Feb 21, 2009 rated it really liked it
Shelves: blog-shelf
This was, shockingly, the only version of "The Everyman" I could find in the system, but I wanted to include it as it is a classic and I well enjoyed it.

I have included a quick summary below:

The messenger? Death. The message? God has summoned you to stand before Him and give a reckoning of your life. What do you do? The protagonist of this play, the shocked and distraught Everyman, faces this exact issue. But he is granted a day's grace to gather together anyone who will travel with him and help
George King
Mar 16, 2011 rated it liked it
This is what passed for drama in the Middle Ages. Pretty scary if you're an illiterate peasant.
Feb 21, 2008 rated it really liked it
This morality tale is literally Poetry. I am tempted to rewrite it in modern verse, rhymes in place, for the pure mental exercise.
Randee Baty
Feb 03, 2015 rated it it was amazing
Shelves: british-medieval
I just read two of the plays in this book for my British Drama class so I’m just commenting on those two, Everyman and The Second Shepherds’ Play.

Medieval drama is not something I was completely familiar with though I knew a few of the conventions. These are two really interesting examples of the genre. Everyman is a morality play and The Second Shepherd’s Play is a miracle play.

Everyman is the story of a man who’s been called to give his account to God and he’s not ready. He wants more time. W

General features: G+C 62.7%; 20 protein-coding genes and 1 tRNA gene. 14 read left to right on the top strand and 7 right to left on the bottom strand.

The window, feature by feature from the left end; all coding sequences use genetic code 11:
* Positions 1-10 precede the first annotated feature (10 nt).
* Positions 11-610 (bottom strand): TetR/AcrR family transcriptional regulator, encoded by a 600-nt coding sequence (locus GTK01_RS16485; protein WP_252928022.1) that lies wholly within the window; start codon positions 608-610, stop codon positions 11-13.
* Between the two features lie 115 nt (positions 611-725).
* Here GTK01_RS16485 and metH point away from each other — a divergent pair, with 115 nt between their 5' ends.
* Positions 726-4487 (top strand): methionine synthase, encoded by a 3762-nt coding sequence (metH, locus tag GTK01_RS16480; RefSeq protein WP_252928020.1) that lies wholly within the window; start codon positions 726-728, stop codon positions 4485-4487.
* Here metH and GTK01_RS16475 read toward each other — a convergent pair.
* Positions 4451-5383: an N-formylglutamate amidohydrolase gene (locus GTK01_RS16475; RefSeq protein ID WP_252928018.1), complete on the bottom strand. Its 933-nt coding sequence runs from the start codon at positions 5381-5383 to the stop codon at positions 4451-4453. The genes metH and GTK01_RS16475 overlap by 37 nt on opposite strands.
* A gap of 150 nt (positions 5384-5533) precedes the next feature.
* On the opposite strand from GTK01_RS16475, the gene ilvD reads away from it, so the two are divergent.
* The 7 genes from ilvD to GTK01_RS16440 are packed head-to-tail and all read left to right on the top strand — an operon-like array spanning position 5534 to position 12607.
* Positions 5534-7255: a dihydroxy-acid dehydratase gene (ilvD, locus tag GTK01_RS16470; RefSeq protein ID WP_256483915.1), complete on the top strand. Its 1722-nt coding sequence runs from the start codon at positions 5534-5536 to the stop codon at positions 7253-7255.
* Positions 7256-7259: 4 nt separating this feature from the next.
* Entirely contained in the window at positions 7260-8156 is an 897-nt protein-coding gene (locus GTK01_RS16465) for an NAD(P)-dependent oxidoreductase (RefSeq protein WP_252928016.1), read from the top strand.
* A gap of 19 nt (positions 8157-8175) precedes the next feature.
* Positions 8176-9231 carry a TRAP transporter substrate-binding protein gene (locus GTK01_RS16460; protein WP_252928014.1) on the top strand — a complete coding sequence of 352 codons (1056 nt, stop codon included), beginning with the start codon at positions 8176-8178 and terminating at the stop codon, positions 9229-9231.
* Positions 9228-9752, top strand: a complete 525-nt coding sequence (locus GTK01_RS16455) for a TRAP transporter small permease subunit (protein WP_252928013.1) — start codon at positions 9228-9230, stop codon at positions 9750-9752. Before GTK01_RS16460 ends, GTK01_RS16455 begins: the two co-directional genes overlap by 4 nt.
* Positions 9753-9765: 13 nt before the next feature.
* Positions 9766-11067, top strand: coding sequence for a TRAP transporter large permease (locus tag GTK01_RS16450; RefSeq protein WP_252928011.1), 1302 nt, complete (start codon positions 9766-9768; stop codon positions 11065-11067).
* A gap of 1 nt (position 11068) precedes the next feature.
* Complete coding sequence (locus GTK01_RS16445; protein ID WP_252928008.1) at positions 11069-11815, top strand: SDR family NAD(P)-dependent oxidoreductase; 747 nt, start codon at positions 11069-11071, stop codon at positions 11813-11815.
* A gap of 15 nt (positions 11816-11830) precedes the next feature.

Aug 14, 2013 rated it really liked it
Telling allegory on the state of man. Everyman is called to give account to God and finds himself woefully unprepared to meet God and answer for his life. In pleading for more time and a companion to join him, he realizes that all forsake him, even friends and family. His strength, beauty, wits, and discretion cannot take this final journey with him. Only Good Deeds can go, and only after he visits Confession and repents. Written with a heavy Catholic worldview, I take biblical issue with the vi ...more
Ben Smitthimedhin
Oct 14, 2016 rated it it was amazing
Shelves: fiction
O eternal God, O heavenly figure, O way of righteousness, O goodly vision.
Which descended down through a virgin pure to redeem every man, which Adam forfeited by his dis-obedience.
O blessed Godhead, elect and high divine, forgive my grievous offense.